Out

by Charles C. W. Cooke

Britain has voted to leave the European Union. 

Just a few hours ago, the prospect of writing that sentence in earnest seemed remote. The opinion polls were showing a narrow Remain win; the markets had indicated that the status quo would prevail; and, inexplicably, Nigel Farage had conceded as soon as the voting stopped. But then something odd happened: Just as in Britain’s recent general election, the results and the predictions began to diverge. Immediately, there were signs that the Leave side was over-performing and the Remain side was falling short. Rumors of panic began to surface. The pound dropped dramatically. And the votes kept coming in. And in. And in.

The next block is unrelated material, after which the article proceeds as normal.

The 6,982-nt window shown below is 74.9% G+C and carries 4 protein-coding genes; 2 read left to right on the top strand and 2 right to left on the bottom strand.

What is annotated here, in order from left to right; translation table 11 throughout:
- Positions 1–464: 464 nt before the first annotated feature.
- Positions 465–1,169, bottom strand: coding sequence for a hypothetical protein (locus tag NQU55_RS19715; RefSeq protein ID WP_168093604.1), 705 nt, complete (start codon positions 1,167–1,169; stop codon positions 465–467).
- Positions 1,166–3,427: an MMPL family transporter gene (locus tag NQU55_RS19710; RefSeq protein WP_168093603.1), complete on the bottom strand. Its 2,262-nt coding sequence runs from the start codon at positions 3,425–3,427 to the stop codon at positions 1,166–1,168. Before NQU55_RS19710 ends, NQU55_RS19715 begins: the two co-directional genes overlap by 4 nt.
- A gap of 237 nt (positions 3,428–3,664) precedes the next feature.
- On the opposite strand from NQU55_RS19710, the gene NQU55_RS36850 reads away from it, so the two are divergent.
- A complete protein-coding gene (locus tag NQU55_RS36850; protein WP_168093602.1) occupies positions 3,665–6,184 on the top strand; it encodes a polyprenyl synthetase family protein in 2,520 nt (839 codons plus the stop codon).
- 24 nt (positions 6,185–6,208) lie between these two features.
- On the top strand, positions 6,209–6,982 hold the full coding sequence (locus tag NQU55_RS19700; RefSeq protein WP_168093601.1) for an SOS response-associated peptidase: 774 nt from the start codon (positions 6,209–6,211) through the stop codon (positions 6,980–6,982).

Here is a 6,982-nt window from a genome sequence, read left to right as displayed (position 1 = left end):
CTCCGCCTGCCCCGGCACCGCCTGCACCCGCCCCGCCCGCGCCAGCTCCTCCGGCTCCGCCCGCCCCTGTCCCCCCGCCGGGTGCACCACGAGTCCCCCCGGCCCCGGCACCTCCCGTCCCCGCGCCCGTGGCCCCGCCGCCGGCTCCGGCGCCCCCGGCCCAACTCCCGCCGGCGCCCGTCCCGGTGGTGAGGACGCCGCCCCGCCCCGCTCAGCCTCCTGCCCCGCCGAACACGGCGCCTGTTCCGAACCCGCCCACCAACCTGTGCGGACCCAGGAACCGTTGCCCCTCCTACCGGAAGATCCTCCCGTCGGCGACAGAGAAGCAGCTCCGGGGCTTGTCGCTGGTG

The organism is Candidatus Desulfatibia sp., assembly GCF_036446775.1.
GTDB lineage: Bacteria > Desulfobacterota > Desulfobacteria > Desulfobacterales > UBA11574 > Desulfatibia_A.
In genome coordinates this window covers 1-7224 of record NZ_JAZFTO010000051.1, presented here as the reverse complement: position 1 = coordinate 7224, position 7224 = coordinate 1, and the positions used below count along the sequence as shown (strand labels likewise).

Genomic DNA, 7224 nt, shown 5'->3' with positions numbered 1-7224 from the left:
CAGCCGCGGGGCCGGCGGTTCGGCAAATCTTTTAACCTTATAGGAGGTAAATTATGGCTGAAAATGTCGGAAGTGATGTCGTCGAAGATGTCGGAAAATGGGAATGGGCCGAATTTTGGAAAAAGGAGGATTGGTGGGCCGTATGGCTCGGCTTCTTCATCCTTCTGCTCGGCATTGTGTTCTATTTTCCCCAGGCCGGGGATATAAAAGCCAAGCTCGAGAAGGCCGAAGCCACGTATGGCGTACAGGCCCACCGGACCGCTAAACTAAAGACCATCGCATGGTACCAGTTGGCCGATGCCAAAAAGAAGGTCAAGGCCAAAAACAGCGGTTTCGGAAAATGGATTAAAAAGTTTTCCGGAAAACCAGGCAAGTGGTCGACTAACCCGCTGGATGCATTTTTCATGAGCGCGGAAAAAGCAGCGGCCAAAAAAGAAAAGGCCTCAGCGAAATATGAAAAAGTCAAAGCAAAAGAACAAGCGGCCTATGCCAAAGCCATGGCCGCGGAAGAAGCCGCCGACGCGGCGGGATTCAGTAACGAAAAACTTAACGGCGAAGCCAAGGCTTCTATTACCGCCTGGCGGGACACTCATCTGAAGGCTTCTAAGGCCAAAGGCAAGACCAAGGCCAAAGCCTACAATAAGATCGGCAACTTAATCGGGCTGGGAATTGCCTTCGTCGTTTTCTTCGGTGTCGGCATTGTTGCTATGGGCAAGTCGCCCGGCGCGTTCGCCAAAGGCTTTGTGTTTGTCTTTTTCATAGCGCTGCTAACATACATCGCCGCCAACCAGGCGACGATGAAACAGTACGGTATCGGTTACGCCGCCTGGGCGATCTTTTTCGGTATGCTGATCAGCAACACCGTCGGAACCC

Britain has voted to leave the European Union. Now the hard work begins.

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